Mississippi poultry producers got early lessons in global trade conflicts with Russia
Published 2:31 pm Wednesday, March 23, 2022
Forget for a moment, if you can, the horrible human cost of the Russian invasion of Ukraine. Set aside the sad visages of the dead and maimed, the displaced and suffering, and the millions of refugees facing catastrophe.
Focus on how the war most immediately impacts you at this point – in your purse or wallet or family budget.
Consumers are getting lessons in global trade and economic policy, food insecurity, and how much we all rely on farmers worldwide for sustenance – and all that knowledge is being earned on simple trips to the grocery store and the gas pumps.
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According to the U.S. Poultry and Egg Association, Mississippi’s largest cash crop is poultry and egg production at a whopping $2.42 billion that fuels some 32,000 direct jobs and another 64,000 indirect/induced jobs among suppliers and other ancillary services.
Generally, the chickens eat grain. Their farm-to-market journey from commercial poultry houses to the poultry processing plants includes transport on trucks powered by petroleum products.
Russia has a globally relevant supply of oil and gas – and a petrochemical infrastructure capable supply a substantial amount of the world’s fertilizer.
More than 25 percent of the world’s grain trade is produced in Russia and Ukraine – earning it the nickname “the world’s breadbasket.” With Russia’s invasion of Ukraine, a set of falling dominoes were set in motion that interjected uncertainty into global financial markets, the global food supply, the world’s energy markets, and virtually any activity used in producing food suddenly became more expensive.
Where does that reality leave us? What will be the impacts?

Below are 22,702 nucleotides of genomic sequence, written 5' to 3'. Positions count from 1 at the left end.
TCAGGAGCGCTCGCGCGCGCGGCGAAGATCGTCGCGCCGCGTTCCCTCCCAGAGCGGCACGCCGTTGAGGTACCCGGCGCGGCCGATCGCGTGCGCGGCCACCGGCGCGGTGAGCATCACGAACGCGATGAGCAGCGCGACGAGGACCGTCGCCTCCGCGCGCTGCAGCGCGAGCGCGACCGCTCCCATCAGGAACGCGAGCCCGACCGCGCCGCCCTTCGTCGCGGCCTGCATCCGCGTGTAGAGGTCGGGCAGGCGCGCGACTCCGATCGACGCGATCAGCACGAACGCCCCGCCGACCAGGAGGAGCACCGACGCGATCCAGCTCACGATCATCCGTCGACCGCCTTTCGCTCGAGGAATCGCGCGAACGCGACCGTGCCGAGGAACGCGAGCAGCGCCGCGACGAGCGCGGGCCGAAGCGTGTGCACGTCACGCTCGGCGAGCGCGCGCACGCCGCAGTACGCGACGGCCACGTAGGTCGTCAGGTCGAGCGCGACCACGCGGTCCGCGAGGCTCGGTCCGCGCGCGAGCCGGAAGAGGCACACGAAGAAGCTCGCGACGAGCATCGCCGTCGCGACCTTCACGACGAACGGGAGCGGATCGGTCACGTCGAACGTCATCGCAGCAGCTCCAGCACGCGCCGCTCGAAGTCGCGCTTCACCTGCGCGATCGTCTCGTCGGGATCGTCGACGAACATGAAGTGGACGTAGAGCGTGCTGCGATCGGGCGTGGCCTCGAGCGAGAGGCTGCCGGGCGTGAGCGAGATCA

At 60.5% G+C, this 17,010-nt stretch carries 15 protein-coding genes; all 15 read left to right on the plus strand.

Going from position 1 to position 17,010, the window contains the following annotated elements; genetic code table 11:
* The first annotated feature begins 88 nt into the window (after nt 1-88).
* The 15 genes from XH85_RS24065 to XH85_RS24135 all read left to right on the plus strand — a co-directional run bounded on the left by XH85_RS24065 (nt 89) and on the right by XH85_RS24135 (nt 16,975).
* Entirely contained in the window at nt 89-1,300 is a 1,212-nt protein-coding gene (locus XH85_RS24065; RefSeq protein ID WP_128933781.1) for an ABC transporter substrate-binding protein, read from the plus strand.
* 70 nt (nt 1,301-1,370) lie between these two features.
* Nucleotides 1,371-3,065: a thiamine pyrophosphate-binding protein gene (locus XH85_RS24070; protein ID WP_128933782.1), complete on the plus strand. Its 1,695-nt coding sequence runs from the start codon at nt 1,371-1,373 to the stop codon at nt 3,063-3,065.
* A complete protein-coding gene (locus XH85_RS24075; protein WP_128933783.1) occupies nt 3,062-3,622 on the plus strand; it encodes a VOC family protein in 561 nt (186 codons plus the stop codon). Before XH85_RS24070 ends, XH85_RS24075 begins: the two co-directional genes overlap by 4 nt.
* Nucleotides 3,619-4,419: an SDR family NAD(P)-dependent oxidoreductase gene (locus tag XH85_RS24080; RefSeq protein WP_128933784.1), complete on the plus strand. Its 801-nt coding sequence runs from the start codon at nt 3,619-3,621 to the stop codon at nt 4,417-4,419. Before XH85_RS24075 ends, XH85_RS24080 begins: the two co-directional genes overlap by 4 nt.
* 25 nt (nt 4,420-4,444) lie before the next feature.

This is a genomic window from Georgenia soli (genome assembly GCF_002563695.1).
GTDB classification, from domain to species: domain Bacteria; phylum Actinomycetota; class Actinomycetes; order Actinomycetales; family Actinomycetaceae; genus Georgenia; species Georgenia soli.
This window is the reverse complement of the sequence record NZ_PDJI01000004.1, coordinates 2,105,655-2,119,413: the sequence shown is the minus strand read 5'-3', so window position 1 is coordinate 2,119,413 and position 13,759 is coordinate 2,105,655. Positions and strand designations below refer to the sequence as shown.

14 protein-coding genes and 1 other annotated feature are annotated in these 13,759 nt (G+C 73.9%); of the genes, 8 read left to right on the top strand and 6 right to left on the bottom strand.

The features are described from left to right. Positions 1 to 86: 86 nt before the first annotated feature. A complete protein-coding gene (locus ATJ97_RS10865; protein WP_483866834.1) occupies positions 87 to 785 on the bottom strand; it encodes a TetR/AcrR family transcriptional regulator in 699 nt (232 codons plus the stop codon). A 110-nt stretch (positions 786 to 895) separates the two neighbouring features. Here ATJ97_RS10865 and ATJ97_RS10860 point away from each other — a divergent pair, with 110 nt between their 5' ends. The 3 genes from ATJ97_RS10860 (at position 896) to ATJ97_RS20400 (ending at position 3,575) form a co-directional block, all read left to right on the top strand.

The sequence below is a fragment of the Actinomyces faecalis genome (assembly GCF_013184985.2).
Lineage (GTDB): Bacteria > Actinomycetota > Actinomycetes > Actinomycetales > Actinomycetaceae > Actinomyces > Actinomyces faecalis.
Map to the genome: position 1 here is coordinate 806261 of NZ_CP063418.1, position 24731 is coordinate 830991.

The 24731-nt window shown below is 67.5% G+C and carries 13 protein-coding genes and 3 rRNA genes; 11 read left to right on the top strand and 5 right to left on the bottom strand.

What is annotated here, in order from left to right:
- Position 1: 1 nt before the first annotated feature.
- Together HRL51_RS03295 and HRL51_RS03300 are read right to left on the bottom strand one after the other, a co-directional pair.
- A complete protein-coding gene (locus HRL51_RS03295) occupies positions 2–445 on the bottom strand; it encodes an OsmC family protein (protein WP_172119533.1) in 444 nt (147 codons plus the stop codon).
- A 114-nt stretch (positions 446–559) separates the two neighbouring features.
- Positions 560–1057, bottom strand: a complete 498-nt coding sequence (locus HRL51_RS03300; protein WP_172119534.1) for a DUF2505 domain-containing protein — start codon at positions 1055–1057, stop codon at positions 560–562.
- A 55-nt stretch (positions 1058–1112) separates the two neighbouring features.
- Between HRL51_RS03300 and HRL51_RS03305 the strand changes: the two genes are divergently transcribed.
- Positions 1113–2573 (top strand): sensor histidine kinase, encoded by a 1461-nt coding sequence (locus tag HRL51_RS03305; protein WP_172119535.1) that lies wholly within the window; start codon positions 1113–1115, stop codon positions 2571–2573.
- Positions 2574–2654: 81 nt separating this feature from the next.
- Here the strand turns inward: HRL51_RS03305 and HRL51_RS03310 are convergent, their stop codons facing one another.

“The Ukraine war threatens staple crops from Europe’s key grain-growing regions, which means escalating food prices that have already been plaguing consumers around the world could get worse, raising the threat of a full-blown hunger crisis,” wrote Bloomberg trade analysts Elizabeth Elkin, Allison Nicole Smith and Sybilla Gross on March 13. “The United Nations warned that already record global food costs could surge another 22% as war stifles trade and slashes future harvests.”
Since the Carter administration, U.S economic sanctions against Russia and grain embargoes have been on the global economic scene. Mississippi poultry producers, who in Russia found a ready market for “dark” meat that American consumers rejected, were among the first to feel the sting of Russian Federation President Vladimir Putin’s policy lash after the 2014 crisis in Ukraine when Russia annexed Crimea and provoked war in the Donbas region.
In response to U.S. and European Union economic sanctions in 2014, Russia instituted a ban on importing agricultural products, raw materials and food – including Mississippi poultry meat. Three Russian scholars at Plekhanov Russian University of Economics and the Russian University of Transport Law Institute, both in Moscow, studied the impact of the ban on Russian markets in a 2018 scholarly journal article,
The results? In terms of volume, the import of poultry declined 14 %. In comparison, the value fell 6%: “Before the embargo, the leading supplier of poultry meat to the Russian Federation was the USA (51%), Belarus (16%) and Brazil (10%). After the embargo, the United States (30%) remained the leading supplier along with Brazil (21%). A significant market share of poultry meat supplies to the Russian Federation was captured by Belarus (26%).
That is the same Belarus that’s now Putin’s toady ally in the invasion of Ukraine.
According to U.S. Census data, in 2013, Russia imported about $1.3 billion in U.S. food and agricultural products or about 11 percent of all U.S. exports. The U.S. Department of Agriculture’s Foreign Agricultural Service reports that Russia has extended the import ban in the succeeding eight years.
A two-year pandemic followed by perfect storm interruption of global grain and energy supplies is a wicked recipe for runaway inflation, food insecurity and soaring energy prices – which is difficult unless one thinks about the tragic fate of the Ukrainian people.
Sid Salter is a syndicated columnist. Contact him at firstname.lastname@example.org.